After a dream-like start to his career, Jonathan Huberdeau took a big step backwards in his second NHL season. Finishing with 14 goals and 31 points in the lockout-shortened season was enough to snag the Calder Trophy as the NHL’s best rookie in the 2012-13 campaign. To say expectations were high for him going into his sophomore year would be a grand understatement. Unfortunately, he didn’t match the predictions that most people had for him and struggled to find any success throughout the 2013-14 season. Some say it was the typical sophomore slump, but those close to the Panthers said that Huberdeau struggled after off-season hip surgery which kept him sidelined from May to August of 2013. But is his drop in quality play an anomaly, or a sign of things to come?
Most wouldn’t consider 31 points in 48 games to be an overwhelming offensive output, but as a rookie, averaging about 52 points over the course of a full 82 game season is a significant accomplishment. To put Huberdeau’s struggles into perspective,
he finished with 3 less points (and 5 less goals) than his previous season, despite suiting up for 21 more games. At times, Huberdeau got cold. Ice cold. During three separate slumps, Huberdeau had stretches of 12, 16, and 19 games played without scoring a single goal. In October, he scored 3 goals in 4 games and appeared to be finding his groove, but a 12-game slump immediately following proved otherwise. The former 3rd overall pick finished the year with 2 goals in his last 39 games. These numbers are incredible, and not in the good sense. But what causes a young player with the sort of potential that Huberdeau possesses to fall off so dramatically?
What Could Have Caused this?
The sophomore slump is a not just a cliché. It exists in sports and is very real. A scientific explanation for this phenomenon is yet to be discovered, so I choose to look for a more logical explanation. Huberdeau was sent back to juniors after being drafted in 2011 with General Manager Dale Tallon citing a lack of size as the main reason, despite an impressive first training camp at the pro level. Huberdeau went back to juniors and built himself up a bit both physically and mentally, enough to make the squad the next season and contribute to the team. After his rookie year it was revealed that the 21-year-old was battling a hip injury and would require off-season surgery. After going under the knife in May, Huberdeau was kept off the ice until August, and this is where the issue lies. For a young player, the first summer after a rookie season is one of the most important in their careers. They know what the NHL level requires and they have time to workout, bulk up and learn from the pros when it comes to off-season regiments. Staying off of skates for 3 months is extremely detrimental for anyone’s overall game, especially that of a young, still developing player who needs to add muscle to compete on a day-to-day basis. This time off is, in my opinion, the main reason for Huberdeau’s struggles and inability to find traction in his game throughout the entire 2013-14 season.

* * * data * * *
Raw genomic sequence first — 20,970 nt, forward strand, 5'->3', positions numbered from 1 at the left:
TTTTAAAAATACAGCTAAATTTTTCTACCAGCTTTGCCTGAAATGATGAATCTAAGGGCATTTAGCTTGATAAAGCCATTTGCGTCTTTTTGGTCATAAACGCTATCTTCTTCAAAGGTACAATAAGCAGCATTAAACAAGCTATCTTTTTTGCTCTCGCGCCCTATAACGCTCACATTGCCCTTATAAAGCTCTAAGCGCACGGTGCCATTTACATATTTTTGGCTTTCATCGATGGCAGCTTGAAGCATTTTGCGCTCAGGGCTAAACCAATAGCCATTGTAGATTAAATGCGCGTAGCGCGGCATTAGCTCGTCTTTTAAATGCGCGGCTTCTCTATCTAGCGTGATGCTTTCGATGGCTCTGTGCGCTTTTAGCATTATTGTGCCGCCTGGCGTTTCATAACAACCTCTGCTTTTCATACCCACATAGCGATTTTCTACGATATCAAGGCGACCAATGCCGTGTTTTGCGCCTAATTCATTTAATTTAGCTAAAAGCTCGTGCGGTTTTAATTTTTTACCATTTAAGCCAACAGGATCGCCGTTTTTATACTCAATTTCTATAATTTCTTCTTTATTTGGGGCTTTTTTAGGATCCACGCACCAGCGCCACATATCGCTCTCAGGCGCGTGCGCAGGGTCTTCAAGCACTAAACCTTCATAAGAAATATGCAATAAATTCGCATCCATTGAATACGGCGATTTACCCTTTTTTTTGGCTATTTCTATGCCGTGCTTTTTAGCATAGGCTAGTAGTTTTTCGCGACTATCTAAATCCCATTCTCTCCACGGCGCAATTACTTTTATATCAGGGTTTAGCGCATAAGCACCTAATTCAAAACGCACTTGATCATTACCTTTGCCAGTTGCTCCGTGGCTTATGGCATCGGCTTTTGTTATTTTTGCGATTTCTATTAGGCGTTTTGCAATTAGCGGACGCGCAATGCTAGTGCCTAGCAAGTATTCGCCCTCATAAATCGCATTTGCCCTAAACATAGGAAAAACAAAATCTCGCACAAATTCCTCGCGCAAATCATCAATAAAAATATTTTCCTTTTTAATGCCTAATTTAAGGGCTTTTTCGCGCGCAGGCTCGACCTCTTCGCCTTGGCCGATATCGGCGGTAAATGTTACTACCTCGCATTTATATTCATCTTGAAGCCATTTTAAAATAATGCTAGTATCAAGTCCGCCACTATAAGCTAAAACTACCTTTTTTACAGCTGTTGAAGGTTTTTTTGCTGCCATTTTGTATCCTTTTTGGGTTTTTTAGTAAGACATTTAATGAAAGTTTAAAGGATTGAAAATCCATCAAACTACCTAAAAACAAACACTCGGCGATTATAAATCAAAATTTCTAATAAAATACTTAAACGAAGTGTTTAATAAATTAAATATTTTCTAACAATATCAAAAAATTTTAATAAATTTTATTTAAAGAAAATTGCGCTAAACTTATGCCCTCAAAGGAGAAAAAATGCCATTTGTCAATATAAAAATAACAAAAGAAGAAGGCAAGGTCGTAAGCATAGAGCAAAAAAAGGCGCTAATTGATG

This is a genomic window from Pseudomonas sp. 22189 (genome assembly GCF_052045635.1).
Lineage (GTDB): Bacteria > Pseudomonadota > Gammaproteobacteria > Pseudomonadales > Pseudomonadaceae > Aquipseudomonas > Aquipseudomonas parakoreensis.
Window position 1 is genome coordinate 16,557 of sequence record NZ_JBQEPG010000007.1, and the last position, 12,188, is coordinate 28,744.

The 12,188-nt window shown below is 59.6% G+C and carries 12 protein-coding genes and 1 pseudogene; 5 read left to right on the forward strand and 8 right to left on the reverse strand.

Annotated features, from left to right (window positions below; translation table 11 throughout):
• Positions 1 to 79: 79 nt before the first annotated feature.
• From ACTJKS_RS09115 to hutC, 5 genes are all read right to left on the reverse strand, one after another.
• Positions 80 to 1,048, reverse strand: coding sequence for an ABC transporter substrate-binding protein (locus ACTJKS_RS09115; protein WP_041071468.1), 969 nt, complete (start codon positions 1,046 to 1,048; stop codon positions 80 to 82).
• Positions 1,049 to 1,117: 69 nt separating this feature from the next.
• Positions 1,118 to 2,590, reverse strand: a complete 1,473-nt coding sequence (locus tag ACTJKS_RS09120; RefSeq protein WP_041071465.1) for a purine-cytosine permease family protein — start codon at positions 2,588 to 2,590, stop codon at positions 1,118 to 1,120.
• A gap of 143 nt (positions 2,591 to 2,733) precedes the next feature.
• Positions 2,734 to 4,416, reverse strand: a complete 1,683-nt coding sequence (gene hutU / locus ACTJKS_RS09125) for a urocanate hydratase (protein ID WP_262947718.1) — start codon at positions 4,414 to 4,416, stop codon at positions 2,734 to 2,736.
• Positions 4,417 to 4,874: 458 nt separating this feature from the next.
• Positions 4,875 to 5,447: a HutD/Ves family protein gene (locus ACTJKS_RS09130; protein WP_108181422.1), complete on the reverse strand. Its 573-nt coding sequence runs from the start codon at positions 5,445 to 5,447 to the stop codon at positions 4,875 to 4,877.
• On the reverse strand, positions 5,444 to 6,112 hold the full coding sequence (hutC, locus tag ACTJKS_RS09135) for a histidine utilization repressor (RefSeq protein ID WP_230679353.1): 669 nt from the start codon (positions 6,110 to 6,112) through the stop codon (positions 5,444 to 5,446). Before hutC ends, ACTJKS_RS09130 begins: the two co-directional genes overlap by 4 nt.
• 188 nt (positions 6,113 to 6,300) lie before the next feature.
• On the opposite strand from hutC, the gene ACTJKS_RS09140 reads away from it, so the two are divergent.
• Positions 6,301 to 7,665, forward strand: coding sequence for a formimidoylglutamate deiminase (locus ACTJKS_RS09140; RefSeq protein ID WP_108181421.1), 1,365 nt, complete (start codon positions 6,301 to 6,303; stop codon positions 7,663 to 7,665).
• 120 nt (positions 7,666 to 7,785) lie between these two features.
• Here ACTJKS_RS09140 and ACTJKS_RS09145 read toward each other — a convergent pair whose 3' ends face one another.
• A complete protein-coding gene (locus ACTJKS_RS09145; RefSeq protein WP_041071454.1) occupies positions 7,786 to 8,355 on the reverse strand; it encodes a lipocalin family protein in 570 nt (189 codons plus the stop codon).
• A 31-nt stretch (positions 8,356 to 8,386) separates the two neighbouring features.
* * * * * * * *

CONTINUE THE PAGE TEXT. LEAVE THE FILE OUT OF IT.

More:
Where Does He Go From Here?
Huberdeau was well aware of his struggles last year. Despite this, he was invited to play for Team Canada at the IIHF World
Hockey Championships. He looked a lot more confident in Belarus and finished the tournament with 5 points (1 goal and 4 assists). Coming back from the tournament, Huberdeau knew he needed to get to work in the gym if he wanted to progress to the elite-level talent that he was predicted to be on draft day. This off-season, he did just that. After returning from Belarus, Huberdeau went to Montreal to strengthen his hip and get into game shape. He’s reportedly gained 17 pounds of muscle and from the looks of early training camp footage, is significantly stronger on the ice.
With Huberdeau clearly putting the work in this off-season to get himself to where he wants to be physically, along with his former junior coach Gerard Gallant being hired as the Florida Panthers bench boss, all signs point to number eleven having a strong bounce back season. If he gets out to a quick start, the sky is the limit for Jonathan Huberdeau.